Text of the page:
Smith, Michael G.
The late Rev. Michael G. Smith graduated from University College, Oxford, with BA, MA and BD degrees. Ordained a deacon in 1960 and a priest in 1961, he began his ministry as a curate in Exeter and Oxford before spending five years attached to the Episcopal Church in the United States, where he held both academic and pastoral appointments. On his return to England in 1970, he was successively chaplain to Queen Margaret’s School, Escrick Park and Pocklington School. Rev. Smith served as vicar of St. David’s and then as rector of Silverton and Butterleigh, from which he retired in 1995.2006 0-7734-5945-6
This book examines the development of the courts of the Church of England from 1680, William Sandcroft’s first year as Archbishop of Canterbury, to the Church Discipline Act of 1840. By illustrating the law and practice of the courts during this period, the author suggests that there was movement away from the traditional jurisprudence established by the canon law of the Church of England to regulation by Parliamentary legislation.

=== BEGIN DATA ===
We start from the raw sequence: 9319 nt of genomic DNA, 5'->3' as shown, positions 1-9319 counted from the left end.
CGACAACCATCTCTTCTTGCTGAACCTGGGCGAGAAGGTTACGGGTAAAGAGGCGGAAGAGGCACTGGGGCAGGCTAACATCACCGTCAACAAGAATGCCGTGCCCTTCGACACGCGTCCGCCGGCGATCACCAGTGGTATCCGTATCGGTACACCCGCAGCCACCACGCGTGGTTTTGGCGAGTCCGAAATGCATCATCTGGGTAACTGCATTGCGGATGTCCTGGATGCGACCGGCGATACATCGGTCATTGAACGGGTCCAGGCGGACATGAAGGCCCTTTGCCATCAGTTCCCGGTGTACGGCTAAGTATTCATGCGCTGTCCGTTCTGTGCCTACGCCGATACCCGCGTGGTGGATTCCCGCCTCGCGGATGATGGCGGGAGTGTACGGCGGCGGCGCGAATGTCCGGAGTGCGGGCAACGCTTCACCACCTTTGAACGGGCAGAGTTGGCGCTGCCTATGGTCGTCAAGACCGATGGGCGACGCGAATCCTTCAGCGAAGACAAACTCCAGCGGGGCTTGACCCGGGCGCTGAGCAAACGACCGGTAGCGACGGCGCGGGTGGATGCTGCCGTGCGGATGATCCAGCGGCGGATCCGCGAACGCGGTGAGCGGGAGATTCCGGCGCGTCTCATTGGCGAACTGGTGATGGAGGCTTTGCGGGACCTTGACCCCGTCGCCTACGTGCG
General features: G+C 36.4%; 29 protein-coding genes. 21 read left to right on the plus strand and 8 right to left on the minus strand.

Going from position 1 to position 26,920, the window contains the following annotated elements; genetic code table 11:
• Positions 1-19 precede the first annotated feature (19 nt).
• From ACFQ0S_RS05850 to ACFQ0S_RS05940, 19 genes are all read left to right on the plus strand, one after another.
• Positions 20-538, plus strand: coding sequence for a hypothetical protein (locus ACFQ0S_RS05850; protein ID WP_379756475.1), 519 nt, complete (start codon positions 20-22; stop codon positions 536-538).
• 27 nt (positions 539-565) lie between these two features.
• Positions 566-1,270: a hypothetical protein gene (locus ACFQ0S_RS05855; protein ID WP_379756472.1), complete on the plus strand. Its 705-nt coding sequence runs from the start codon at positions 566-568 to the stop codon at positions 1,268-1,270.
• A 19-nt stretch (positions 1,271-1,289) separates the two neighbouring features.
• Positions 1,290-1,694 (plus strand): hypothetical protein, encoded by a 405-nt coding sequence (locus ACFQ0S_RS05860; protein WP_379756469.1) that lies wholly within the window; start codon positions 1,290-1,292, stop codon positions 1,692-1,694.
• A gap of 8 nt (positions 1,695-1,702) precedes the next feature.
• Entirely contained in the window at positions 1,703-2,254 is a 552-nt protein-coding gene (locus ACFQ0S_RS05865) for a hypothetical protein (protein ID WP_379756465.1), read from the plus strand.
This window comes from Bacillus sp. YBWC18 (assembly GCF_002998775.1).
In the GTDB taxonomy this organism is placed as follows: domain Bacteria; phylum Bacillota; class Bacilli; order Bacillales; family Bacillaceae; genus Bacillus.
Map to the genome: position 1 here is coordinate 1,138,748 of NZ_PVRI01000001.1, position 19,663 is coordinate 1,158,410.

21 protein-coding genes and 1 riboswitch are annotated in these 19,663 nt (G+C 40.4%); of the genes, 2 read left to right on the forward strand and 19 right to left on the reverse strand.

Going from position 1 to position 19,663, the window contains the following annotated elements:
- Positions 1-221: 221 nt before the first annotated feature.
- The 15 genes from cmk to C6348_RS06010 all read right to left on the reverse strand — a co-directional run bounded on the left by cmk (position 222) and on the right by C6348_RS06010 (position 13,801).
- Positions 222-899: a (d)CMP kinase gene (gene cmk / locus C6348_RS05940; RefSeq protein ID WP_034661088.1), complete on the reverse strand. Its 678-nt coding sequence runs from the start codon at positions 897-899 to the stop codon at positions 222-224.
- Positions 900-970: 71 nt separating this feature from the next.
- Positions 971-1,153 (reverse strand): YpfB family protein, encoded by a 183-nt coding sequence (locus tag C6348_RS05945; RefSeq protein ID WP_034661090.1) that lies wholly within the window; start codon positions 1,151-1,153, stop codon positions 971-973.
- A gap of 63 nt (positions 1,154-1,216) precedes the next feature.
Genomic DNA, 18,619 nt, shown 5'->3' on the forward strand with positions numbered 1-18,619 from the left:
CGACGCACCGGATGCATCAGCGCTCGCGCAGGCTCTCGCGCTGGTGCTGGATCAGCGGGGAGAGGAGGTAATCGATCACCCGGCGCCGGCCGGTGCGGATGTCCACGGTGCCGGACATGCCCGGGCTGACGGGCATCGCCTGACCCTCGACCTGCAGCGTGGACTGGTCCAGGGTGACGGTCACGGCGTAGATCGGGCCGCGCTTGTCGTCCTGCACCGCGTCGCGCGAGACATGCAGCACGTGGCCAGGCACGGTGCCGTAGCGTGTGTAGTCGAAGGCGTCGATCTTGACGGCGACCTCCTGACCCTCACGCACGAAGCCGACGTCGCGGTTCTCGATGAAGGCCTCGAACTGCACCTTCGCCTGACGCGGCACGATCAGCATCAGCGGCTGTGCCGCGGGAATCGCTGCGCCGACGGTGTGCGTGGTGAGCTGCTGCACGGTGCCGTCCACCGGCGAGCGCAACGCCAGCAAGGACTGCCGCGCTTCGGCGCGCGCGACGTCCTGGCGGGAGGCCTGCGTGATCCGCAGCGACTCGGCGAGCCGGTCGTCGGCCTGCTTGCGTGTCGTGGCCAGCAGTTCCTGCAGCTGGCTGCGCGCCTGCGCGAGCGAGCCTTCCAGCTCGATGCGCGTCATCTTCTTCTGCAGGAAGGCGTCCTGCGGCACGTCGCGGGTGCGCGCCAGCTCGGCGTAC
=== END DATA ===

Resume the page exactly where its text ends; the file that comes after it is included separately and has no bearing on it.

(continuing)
The author begins by looking at the ecclesiastical courts as they existed throughout much of the period. The procedures were regulated by the canon law, and the author examines these and the nature of the criminal proceedings that comprised the jurisdiction of these courts. He notes the origins and training of those who staffed these courts, the advocates and proctors, and finds them firmly rooted in the civil and canon law. The power of the church courts to censure and punish both the clergy and laity for spiritual offenses is explored in some detail. This leads inevitably to the particular issue of clerical discipline and the role of the bishop in trying to enforce canon law as it applied to his clergy. The legislative intervention of Parliament by Lord Hardwicke’s Marriage Act of 1753 to prevent clandestine marriages might have been seen to have been an encroachment into an area traditionally within the cognisance of the church courts and the canon law. Even more directly, the Clergy Discipline Act of 1840 now sought to determine how the bishop might discipline his clergy.
There is much here about the ecclesiastical and canon law of the Church of England itself in this period, the courts in which it was administered, criminal procedure and its technicalities, including the power to punish and discipline. Individual cases and contemporary correspondence, frequently drawn from archival sources, are extensively used to exemplify the changes that were taking place in the courts over this period.